"Shut McDonalds down:" this was the rallying cry of thousands of demonstrators who shut down a McDonalds yesterday in Seattle, protesting what they call the "Mcglobalization" of agriculture around the world — a phenomenon they said has been brought about by the decisions and policies of the World Trade Organization.
The demonstrators were led by French farmer Jose Bove, who became a national hero in France when he damaged part of a McDonalds with his tractor and was jailed for several weeks as a result. Bove and other French farmers gave out the Roquefort cheese that they produce, and which was heavily taxed by the United States in retaliation for France’s refusal to import U.S. beef laced with hormones.
This comes as the livelihood of small farmers around the world is increasingly threatened by the rise of large agricultural conglomerates, which heavily rely on genetically engineered crops. Farmers and consumers in other countries have rebelled against biotech crops, while in the United States they have also recently begun to reject them. Just last week, a group of American farmers warned that biotech crops will not be profitable in the future because of growing consumer rejection.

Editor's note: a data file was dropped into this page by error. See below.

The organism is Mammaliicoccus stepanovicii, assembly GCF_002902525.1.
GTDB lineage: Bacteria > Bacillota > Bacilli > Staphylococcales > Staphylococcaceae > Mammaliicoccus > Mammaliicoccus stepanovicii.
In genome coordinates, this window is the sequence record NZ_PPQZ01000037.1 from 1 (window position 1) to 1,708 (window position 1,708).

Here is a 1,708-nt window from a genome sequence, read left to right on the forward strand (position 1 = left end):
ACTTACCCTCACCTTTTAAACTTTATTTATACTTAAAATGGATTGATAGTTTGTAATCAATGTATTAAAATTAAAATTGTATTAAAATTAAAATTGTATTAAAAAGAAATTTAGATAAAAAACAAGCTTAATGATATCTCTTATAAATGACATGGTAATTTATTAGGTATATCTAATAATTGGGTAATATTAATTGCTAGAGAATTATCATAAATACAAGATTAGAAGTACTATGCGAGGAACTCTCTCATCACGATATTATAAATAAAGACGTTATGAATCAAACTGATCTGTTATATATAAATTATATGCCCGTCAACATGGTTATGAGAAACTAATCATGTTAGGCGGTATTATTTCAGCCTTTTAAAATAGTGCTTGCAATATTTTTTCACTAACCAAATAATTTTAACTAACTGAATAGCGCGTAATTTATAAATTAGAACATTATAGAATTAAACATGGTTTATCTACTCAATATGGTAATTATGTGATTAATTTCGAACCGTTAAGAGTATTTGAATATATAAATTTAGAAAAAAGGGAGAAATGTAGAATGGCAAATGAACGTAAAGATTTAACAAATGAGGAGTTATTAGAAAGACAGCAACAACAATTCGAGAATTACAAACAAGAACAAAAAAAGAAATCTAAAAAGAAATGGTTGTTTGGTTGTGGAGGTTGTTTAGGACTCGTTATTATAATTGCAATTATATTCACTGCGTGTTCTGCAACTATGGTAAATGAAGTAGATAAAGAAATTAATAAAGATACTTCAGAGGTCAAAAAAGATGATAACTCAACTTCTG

Today we are joined by Jose Bove, as well as other farmers who are here in Seattle to protest the agricultural policies of the World Trade Organization. But first we go to yesterday’s protest at the McDonalds.
- Jose Bove, Roquefort cheese farmer from Millau, France and member of the "Confederation Pausanne." He was jailed in France for destroying part of a McDonalds with his tractor.
- John Hansen, President of the Nebraska Farmers Union.
- Dr. Ridgely A. Mumin Muhammad, From the Black Farmers and Agriculturalists Association. He is a farmer on a 1600 Nation of Islam farm in Albany, Georgia.